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Synovial fibroblasts represent an important source of matrix degrading enzymes mediating joint destruction in rheumatoid arthritis.1 In our search for new pathways for the activation of synovial fibroblasts we have detected endogenous retroviral sequences, like the line 1 element (L1).2
To study the functional role of L1 we transduced synovial fibroblasts with L1 constructs and showed that L1 induces a number of crucial transcription factors for the activation of these cells. Most significant was the induction of p38 δ. At present p38 δ has not been explored in detail, although several interesting pathways have been examined. The fact that p38 δ phosphorylates various transcription factors, including ATF-2, Elk-1, and SAP-1, and that it could be shown that the ATF-2 pathway is potentially linked to the induction of certain oncogenes as well as to the production of matrix degrading metalloproteinases3 has put this molecule at the focus of our interest.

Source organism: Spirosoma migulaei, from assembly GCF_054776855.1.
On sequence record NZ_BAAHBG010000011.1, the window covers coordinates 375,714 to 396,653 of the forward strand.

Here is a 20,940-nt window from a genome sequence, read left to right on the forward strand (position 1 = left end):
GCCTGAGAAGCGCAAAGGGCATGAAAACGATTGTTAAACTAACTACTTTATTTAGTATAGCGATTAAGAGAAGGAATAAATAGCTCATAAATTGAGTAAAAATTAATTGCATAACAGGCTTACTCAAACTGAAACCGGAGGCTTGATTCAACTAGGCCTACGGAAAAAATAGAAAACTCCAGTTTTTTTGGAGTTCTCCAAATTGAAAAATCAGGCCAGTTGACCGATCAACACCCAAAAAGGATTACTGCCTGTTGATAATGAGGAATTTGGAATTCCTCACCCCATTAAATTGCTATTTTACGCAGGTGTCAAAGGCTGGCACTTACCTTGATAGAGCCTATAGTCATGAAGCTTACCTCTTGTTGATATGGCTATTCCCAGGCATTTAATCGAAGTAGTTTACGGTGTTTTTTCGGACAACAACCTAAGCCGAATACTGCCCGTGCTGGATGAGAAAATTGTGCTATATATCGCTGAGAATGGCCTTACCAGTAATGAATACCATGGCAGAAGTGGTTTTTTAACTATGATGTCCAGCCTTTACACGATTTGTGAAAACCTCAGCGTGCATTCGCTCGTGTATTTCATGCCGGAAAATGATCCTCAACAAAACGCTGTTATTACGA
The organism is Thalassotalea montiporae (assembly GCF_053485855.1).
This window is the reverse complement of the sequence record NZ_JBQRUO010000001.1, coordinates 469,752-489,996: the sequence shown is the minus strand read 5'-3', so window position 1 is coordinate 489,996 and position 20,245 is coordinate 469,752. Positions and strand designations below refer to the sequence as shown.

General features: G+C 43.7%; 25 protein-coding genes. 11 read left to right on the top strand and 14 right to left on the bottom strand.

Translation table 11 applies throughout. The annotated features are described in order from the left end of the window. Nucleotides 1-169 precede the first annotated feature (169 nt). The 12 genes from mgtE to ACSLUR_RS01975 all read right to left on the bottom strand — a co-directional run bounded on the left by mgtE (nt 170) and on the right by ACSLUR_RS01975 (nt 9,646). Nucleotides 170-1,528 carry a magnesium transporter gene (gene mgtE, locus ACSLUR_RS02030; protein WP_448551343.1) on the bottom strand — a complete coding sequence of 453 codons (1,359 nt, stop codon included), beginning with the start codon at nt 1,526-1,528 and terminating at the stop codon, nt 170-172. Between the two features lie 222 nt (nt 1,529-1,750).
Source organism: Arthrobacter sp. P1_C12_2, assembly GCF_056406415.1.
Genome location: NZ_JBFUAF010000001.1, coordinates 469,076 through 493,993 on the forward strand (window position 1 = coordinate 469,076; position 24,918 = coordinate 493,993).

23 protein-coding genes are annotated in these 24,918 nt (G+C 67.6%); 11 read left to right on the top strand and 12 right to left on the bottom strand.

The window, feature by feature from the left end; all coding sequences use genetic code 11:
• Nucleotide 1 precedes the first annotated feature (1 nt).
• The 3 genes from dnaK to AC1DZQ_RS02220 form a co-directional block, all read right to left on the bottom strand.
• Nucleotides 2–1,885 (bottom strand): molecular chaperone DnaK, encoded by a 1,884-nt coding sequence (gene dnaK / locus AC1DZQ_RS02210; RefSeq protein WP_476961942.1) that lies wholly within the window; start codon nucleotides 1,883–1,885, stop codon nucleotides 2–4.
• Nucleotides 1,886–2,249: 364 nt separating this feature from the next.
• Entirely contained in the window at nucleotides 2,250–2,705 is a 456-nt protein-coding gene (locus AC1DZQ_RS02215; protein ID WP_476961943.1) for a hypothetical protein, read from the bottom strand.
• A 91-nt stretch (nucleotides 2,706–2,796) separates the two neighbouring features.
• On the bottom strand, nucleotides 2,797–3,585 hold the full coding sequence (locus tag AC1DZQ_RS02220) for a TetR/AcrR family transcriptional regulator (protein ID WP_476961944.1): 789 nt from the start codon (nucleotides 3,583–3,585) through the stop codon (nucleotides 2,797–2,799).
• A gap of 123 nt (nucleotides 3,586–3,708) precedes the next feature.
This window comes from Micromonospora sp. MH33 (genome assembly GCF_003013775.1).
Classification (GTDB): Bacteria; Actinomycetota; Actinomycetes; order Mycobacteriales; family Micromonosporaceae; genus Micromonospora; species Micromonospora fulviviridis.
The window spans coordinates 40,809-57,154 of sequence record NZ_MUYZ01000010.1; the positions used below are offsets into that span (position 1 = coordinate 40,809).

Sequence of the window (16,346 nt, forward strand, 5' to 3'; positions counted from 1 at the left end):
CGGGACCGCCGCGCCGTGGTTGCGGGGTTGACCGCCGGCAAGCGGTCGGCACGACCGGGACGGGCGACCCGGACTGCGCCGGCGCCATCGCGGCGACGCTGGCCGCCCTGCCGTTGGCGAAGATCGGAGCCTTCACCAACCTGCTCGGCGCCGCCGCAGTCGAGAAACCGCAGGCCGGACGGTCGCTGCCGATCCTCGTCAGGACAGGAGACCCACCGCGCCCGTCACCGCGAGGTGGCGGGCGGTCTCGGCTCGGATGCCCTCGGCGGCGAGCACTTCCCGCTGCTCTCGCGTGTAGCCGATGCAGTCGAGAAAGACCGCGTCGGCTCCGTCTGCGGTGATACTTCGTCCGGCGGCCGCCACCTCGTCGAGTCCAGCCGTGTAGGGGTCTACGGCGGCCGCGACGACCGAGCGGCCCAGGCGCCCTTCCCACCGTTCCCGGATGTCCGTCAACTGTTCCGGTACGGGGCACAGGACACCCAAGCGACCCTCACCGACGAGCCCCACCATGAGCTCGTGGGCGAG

Because inhibition of p38 α and β has been the centre of interest for new therapeutic targets by the industry we studied the expression of the different isoforms at sites of joint destruction4 and showed that synovial cells appear to be activated not only by a cytokine dependent pathway but also by a cytokine independent pathway. The latter fact may explain the observation that anticytokine treatments of rheumatoid arthritis do not abolish joint destruction completely.
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